I was weak at everything in school - I know because the nuns told me
Hilary Fanning: At school, I was ‘weak’ at everything but unexpectedly here I am a mature student at Trinity College
Trinity College Dublin wasn’t for girls like me. Photograph: Paul Ellis/AFP/Getty Images
Last year, in the middle of all the exhaustion and dislocation of my mother’s final illness, I applied for, and was accepted on to, a masters programme. I was staggered. I’d never been to university. I was sure they’d say no; sorry maybe, but no. When they said yes, I worried that I should defer. My mother’s condition was disimproving; I’d be a fool to think I could take on something else.
In the end, her timing was impeccable. I about to make the call to the college when she died. She left, emptying out the life I’d known but gifting me new time that I felt compelled to use.
Less than a month after her departure, I walked under the archway of Trinity College and found the lecture theatre where I would meet my teachers and fellow students.
When I was a child growing up in Dublin, I thought you needed a special pass to walk under that archway. I thought you could be turfed out for being “weak”. And I knew that was what I was: weak. I was weak because the nuns told me I was weak.
School reports from the convent, from the ages of four and five and six and seven and eight and nine and 10 and 11, all said the same thing: weak. Weak weak weak. Irish: weak. English: weak. Maths: laughably, pitiably weak. Art: has potential. Attendance: weak.
When I did drag myself through the classroom door, usually late and with a pain in my stomach, the nun would raise a naked eyebrow and rub the X off the register.
The nuns expelled me in sixth class because my father couldn’t pay the fees of the private junior school he had insisted on sending me to. I assumed they’d expelled me because I was stupid.
Eventually, I went to a non-fee-paying convent secondary school, run by a different, kinder brand of nun. I stopped worrying. I was happy there. I learned about friendship. I learned to smoke cigarettes. I carried a homework notebook around, empty bar the lovingly tattooed names of doe-eyed boys who sauntered past the school gate in cheesecloth shirts and faded Levi’s, and whose mouths tasted of pilfered whiskey during a Saturday-night slow set.
The honours Leaving Certificate English class was reserved for girls in the higher streams. I wasn’t one of those girls. Maybe TS Eliot’s poem The Love Song of J Alfred Prufrock was on the Inter-Cert paper, maybe it wasn’t. I can’t remember. But I remember reading it. I memorised Eliot and, around the same time, all the lyrics on David Bowie’s Hunky Dory (not that Bowie was on any curriculum).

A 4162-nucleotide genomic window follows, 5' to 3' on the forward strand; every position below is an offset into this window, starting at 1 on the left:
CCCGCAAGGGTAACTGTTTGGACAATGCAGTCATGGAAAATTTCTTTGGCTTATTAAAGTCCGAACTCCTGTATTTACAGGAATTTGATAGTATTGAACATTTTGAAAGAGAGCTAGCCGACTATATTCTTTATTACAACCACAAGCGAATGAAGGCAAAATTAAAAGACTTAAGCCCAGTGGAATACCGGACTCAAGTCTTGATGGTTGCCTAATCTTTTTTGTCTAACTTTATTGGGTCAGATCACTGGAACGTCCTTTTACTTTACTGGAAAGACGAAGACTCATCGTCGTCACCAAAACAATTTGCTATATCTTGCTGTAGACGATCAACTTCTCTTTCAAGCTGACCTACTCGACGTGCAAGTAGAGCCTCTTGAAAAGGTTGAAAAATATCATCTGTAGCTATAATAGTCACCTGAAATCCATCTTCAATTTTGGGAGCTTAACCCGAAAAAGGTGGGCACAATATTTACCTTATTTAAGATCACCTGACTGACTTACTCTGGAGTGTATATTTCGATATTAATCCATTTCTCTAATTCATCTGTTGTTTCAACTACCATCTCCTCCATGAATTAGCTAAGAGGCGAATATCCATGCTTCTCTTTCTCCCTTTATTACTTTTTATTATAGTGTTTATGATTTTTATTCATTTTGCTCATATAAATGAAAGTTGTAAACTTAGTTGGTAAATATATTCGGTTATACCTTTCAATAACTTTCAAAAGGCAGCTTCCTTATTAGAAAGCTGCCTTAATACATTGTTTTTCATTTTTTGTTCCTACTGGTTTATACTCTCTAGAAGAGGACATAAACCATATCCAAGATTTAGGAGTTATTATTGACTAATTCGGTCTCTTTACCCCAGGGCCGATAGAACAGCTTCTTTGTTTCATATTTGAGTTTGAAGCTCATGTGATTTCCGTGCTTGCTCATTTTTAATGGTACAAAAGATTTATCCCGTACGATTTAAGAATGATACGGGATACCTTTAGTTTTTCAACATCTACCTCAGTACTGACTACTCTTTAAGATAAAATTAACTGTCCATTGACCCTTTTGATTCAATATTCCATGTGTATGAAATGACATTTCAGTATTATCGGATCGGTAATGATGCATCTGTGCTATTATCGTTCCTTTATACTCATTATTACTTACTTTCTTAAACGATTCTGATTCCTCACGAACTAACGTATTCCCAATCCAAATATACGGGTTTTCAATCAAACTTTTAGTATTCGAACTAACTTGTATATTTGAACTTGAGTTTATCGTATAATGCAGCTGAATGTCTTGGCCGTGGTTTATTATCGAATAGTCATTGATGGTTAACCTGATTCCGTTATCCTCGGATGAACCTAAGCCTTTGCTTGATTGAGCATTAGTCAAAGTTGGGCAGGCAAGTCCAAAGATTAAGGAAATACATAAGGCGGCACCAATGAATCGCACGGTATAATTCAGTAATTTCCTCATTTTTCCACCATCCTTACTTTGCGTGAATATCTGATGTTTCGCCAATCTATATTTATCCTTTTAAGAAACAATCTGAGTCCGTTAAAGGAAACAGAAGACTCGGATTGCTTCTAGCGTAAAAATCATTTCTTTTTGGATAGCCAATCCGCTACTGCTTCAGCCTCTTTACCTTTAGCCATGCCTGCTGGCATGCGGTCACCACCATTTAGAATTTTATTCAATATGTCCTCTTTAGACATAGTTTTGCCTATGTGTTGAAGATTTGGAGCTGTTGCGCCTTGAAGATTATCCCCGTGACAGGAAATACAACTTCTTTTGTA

Eliot and Bowie pushed open a door to stranger terrain, a place from where no wimpled educator could drag you back.
“It’s a godawful small affair / to the girl with the mousy hair,” Bowie sang. “I have measured out my life with coffee spoons,” Eliot wrote. I was 16; of course I thought they were talking just to me.
I was sitting in a class in college the other day, in that place where I thought I’d never be, and we were talking about writing and how something you might read or stumble across at an impressionable age can halt you, can seep into you. Maybe a song, or a painting, or a story; maybe some stern creed.
What I remember is a feeling that words – words that had for so long been guarded and measured, hidden under inky-black habits, doled out like gold stars to the good girls who could spell them and write them neatly between the pink and blue lines of our exercise books – had broken free. I remember feeling that words had escaped the cage.
I was lucky enough to stay in school to complete my paltry Leaving Certificate. It wasn’t good enough to get me into college, and anyway there was the question of fees – and money, as they say, was too tight to mention.
A friend said to me recently that one of the things we experience after bereavement is a stirring up of the grief pool. Her words resonated with me. The image of a grief pool made sense to me; it felt authentic. I thought of other kinds of loss dropping into its depth, ripples radiating out from its centre.
And now, suddenly, unexpectedly, there is this freedom to dive in, to learn, to retrieve from the depths something that I thought was lost. There was, after all, as Mr Prufrock predicted: “Time to turn back and descend the stair.”